6-Thioguanine seems promising in azathioprine- or 6-mercaptopurine-intolerant inflammatory bowel disease patients: a short-term safety assessment

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6-Mercaptopurine (6-MP) and azathioprine (AZA) have proven efficacy in the treatment of inflammatory bowel disease (IBD). However, adverse events leading to discontinuation may occur in 10–20% of patients. The efficacy of AZA and 6-MP is based on formation of their active metabolites, the 6-thioguaninenucleotides (6-TGNs). Therefore, 6-thioguanine (6-TG), an agent leading more directly to the formation of 6-TGNs and until recently used only in patients suffering from leukaemia, may be an alternative in AZA or 6-MP intolerance. The purpose of our study was to assess the short-term safety of 6-TG.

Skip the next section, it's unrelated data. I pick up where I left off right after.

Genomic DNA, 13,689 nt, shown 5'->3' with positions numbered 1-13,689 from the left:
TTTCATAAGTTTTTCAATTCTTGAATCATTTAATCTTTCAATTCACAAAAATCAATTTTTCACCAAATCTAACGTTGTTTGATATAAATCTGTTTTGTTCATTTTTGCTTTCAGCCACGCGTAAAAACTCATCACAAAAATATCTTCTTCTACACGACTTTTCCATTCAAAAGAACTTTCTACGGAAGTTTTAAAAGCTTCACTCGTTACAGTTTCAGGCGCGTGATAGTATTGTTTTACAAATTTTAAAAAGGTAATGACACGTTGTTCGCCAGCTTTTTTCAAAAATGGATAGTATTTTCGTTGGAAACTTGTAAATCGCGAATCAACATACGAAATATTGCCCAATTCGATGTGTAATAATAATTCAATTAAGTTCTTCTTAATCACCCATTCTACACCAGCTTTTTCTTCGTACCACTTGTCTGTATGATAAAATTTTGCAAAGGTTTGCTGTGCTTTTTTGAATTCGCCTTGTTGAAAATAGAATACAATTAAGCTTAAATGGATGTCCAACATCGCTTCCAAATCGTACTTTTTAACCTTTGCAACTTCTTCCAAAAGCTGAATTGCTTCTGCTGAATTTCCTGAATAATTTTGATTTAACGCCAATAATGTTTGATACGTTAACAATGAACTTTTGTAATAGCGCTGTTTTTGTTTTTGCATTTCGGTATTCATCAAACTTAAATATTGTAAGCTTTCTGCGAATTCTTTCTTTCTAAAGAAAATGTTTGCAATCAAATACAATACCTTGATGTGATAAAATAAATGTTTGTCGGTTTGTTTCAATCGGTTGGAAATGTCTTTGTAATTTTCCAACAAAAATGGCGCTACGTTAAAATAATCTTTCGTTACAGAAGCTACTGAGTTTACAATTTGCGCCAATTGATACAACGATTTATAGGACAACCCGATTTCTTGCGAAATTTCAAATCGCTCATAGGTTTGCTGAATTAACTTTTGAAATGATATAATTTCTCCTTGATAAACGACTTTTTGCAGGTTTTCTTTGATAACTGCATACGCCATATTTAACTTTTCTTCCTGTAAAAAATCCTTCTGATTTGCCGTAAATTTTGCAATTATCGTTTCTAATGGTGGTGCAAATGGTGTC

Thirty-two IBD patients with previously established AZA or 6-MP intolerance were treated with 6-TG in doses of 20 mg (n = 19) or 40 mg (n = 13) once daily. Safety parameters were obtained at 0, 1, 2, 4 and 8 weeks after start of medication. Primary outcome measures were the ability to tolerate 6-TG and the occurrence of adverse events. Secondary outcome definitions included laboratory parameters.


Twenty-six (81%) patients were able to tolerate 6-TG during the first 8 weeks. In three of six patients, side effects leading to discontinuation were probably (n = 2) or obviously (n = 1) related to 6-TG. No clinically relevant haematological events or hepatotoxicity occurred in the observed period. Steady-state 6-TG levels were significantly higher with 40 mg once daily (1621 ± 828 picomol/8 × 108 red blood cells (RBC)) than with 20 mg once daily (937 ± 325 picomol/8 × 108 RBC; P = 0.001).


6-TG treatment seems promising in AZA- or 6-MP-intolerant IBD patients. However, long-term safety and efficacy have yet to be determined.

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